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Winner of the 2016 Michael Waters Poetry Prize
In Lebanon during the civil war, a teenage boy and his family witness leveled cities, displaced civilians, the aftermath of massacres. Resources are scarce and uncertainty is everywhere. What does it mean to survive? To leave behind a home torn apart by war? To carry the burden of what you’ve seen across an ocean? These poems follow a man in search of security as he leaves his country for America, falls in love, and becomes a single father to three daughters. Through the perspective of one man, his family, and even his country, Set to Music a Wildfire explores the violence of living, the guilt of surviving, the loneliness of faith, and the impossible task of belonging.
"In her lovely debut, Set to Music a Wildfire, Ruth Awad rebuilds the image of a broken country and sutures the memory of a shattered family with words that can’t stop singing. A powerful homage to her father, who survived the Lebanese Civil War and emigrated to the United States and married her mother, these poems tell the story of the exile and all he left behind. ‘I carry these suitcases full of rain,’ she writes, in her father’s voice, ‘because I can’t take my country.’ These poems are alive as the keen-song of the griever and the clear-eyed and patient gaze of the children of the children of war."
"The story Ruth Awad tells in this gorgeous debut collection is one of history and memory, displacement and estrangement, and perhaps above all, imagination and empathy. It’s the story not only of the Lebanese Civil War—the sky ‘unzipping,’ the ‘whistling bombs you couldn’t see coming...the beehive rounds, whirring metal wings,’ the ‘woman with half-singed hair...her breath like a sizzled wick’—but also of a family in America and the struggles that continued here. Awad approaches the story—of a country, a man, a family—as if excavating priceless artifacts and holding them up to the light. You will want to lean in close to see them, in all their rich, chilling, and tender detail."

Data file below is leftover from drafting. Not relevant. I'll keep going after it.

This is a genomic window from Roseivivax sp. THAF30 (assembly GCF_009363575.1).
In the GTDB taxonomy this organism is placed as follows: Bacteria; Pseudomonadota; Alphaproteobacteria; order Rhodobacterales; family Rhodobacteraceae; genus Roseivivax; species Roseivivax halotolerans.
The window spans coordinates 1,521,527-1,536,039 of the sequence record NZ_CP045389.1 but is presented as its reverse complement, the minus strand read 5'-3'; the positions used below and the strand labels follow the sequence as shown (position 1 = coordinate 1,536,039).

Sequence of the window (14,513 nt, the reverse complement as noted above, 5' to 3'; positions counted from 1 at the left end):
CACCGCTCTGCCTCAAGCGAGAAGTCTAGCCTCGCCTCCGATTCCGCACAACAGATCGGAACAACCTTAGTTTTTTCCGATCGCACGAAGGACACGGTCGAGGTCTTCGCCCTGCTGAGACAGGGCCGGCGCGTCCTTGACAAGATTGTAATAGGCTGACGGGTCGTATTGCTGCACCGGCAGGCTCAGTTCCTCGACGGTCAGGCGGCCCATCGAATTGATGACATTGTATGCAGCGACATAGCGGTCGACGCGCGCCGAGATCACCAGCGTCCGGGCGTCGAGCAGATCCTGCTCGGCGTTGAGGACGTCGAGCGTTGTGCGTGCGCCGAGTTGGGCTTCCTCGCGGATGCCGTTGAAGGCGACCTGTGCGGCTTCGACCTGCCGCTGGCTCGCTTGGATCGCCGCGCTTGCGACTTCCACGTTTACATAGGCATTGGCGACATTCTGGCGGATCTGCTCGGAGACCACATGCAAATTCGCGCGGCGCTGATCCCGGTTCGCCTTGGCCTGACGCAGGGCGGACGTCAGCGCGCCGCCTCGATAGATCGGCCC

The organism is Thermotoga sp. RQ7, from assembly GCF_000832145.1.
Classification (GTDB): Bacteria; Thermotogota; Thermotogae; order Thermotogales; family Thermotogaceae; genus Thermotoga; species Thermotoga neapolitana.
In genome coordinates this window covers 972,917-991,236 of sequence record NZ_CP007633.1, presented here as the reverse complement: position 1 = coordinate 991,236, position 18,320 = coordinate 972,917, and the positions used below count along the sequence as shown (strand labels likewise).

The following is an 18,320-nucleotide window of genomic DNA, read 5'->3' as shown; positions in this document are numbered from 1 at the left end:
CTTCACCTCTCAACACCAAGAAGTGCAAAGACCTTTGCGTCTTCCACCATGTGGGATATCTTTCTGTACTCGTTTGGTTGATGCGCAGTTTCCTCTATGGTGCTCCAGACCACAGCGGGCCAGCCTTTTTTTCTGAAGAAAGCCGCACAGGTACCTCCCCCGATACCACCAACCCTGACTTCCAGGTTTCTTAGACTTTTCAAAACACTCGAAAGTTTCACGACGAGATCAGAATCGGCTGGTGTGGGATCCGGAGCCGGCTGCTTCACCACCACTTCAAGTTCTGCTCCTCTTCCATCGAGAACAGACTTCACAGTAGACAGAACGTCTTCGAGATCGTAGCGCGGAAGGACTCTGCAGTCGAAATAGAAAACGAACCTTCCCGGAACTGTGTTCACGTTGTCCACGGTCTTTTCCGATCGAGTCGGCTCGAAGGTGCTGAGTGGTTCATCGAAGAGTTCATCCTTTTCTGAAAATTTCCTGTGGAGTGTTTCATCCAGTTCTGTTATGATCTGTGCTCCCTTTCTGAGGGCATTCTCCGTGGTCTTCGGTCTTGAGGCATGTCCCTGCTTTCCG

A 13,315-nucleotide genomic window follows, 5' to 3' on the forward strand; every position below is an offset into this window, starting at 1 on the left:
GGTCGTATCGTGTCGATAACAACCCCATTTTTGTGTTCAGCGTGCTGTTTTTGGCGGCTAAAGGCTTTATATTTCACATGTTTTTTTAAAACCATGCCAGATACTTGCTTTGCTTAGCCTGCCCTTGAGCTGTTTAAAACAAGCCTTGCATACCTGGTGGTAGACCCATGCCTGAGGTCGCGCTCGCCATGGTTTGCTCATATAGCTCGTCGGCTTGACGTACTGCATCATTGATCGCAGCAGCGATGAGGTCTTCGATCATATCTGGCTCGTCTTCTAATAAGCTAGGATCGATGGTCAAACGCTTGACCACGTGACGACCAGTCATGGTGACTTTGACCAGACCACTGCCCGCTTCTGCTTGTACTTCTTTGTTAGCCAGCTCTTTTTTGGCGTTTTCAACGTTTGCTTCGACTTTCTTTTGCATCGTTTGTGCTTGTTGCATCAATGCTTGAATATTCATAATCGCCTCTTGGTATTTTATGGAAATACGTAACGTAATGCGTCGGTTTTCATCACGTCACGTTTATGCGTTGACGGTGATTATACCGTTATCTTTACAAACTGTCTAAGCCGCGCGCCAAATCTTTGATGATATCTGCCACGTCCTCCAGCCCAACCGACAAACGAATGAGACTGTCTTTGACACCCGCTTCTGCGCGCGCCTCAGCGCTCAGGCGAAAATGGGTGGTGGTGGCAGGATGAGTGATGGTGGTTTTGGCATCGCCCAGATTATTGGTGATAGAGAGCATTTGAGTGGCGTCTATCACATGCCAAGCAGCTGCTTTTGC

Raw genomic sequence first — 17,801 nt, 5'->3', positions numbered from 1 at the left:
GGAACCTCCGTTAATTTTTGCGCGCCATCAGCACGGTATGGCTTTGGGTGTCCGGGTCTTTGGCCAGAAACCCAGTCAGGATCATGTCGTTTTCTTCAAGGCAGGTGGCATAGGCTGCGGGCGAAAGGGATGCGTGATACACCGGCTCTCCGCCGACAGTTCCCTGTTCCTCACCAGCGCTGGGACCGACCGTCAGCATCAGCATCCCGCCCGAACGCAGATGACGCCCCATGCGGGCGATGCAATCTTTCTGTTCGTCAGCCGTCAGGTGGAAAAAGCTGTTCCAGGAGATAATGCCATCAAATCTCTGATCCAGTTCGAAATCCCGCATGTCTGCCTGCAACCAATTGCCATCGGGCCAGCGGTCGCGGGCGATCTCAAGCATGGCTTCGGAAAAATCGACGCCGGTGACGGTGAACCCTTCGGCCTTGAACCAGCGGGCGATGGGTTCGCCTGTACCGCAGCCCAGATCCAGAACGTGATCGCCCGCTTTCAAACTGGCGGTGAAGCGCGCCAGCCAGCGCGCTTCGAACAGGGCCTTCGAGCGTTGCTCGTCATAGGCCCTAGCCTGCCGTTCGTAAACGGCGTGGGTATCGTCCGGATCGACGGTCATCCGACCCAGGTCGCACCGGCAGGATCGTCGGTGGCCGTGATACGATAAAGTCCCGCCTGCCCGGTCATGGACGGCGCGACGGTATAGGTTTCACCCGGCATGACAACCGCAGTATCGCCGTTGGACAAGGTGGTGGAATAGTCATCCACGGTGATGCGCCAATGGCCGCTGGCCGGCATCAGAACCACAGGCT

"These poems and the people who inhabit them, ‘born from the mouth of a bullet hole,’ carry a darkness impossible to outrun, the darkness of war, specifically the Lebanese Civil War of the 70s and 80s. For Ruth Awad, the inheritance of such grief remains immeasurable as it fuels ‘our bodies, // their infinite capacity for ruin.’ Both immigration narrative and meditative lyric on identity politics—‘When will you learn my name?’—Set to Music a Wildfire is disturbingly memorable in its intimate and articulate confrontations."